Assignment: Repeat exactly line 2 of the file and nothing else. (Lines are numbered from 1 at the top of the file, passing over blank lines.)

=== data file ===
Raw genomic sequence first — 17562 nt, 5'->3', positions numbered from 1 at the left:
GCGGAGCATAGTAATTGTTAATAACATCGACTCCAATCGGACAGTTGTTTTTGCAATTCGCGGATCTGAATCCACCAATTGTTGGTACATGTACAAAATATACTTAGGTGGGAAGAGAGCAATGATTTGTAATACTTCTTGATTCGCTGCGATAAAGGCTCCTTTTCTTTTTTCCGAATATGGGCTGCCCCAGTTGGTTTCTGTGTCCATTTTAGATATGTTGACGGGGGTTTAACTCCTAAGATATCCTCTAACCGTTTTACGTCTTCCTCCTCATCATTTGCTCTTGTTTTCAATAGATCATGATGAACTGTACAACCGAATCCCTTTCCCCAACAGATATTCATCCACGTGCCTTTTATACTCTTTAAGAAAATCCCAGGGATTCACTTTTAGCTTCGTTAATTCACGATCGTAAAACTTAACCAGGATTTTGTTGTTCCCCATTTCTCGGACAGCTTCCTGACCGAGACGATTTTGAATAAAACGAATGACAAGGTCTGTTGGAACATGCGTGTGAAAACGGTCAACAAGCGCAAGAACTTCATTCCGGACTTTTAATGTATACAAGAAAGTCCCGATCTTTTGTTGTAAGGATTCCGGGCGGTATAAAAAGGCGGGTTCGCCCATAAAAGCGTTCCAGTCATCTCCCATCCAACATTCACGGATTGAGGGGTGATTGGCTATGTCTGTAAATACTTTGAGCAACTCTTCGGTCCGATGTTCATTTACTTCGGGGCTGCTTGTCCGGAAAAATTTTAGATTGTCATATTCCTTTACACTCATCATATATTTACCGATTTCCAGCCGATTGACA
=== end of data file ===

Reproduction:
GCGGAGCATAGTAATTGTTAATAACATCGACTCCAATCGGACAGTTGTTTTTGCAATTCGCGGATCTGAATCCACCAATTGTTGGTACATGTACAAAATATACTTAGGTGGGAAGAGAGCAATGATTTGTAATACTTCTTGATTCGCTGCGATAAAGGCTCCTTTTCTTTTTTCCGAATATGGGCTGCCCCAGTTGGTTTCTGTGTCCATTTTAGATATGTTGACGGGGGTTTAACTCCTAAGATATCCTCTAACCGTTTTACGTCTTCCTCCTCATCATTTGCTCTTGTTTTCAATAGATCATGATGAACTGTACAACCGAATCCCTTTCCCCAACAGATATTCATCCACGTGCCTTTTATACTCTTTAAGAAAATCCCAGGGATTCACTTTTAGCTTCGTTAATTCACGATCGTAAAACTTAACCAGGATTTTGTTGTTCCCCATTTCTCGGACAGCTTCCTGACCGAGACGATTTTGAATAAAACGAATGACAAGGTCTGTTGGAACATGCGTGTGAAAACGGTCAACAAGCGCAAGAACTTCATTCCGGACTTTTAATGTATACAAGAAAGTCCCGATCTTTTGTTGTAAGGATTCCGGGCGGTATAAAAAGGCGGGTTCGCCCATAAAAGCGTTCCAGTCATCTCCCATCCAACATTCACGGATTGAGGGGTGATTGGCTATGTCTGTAAATACTTTGAGCAACTCTTCGGTCCGATGTTCATTTACTTCGGGGCTGCTTGTCCGGAAAAATTTTAGATTGTCATATTCCTTTACACTCATCATATATTTACCGATTTCCAGCCGATTGACA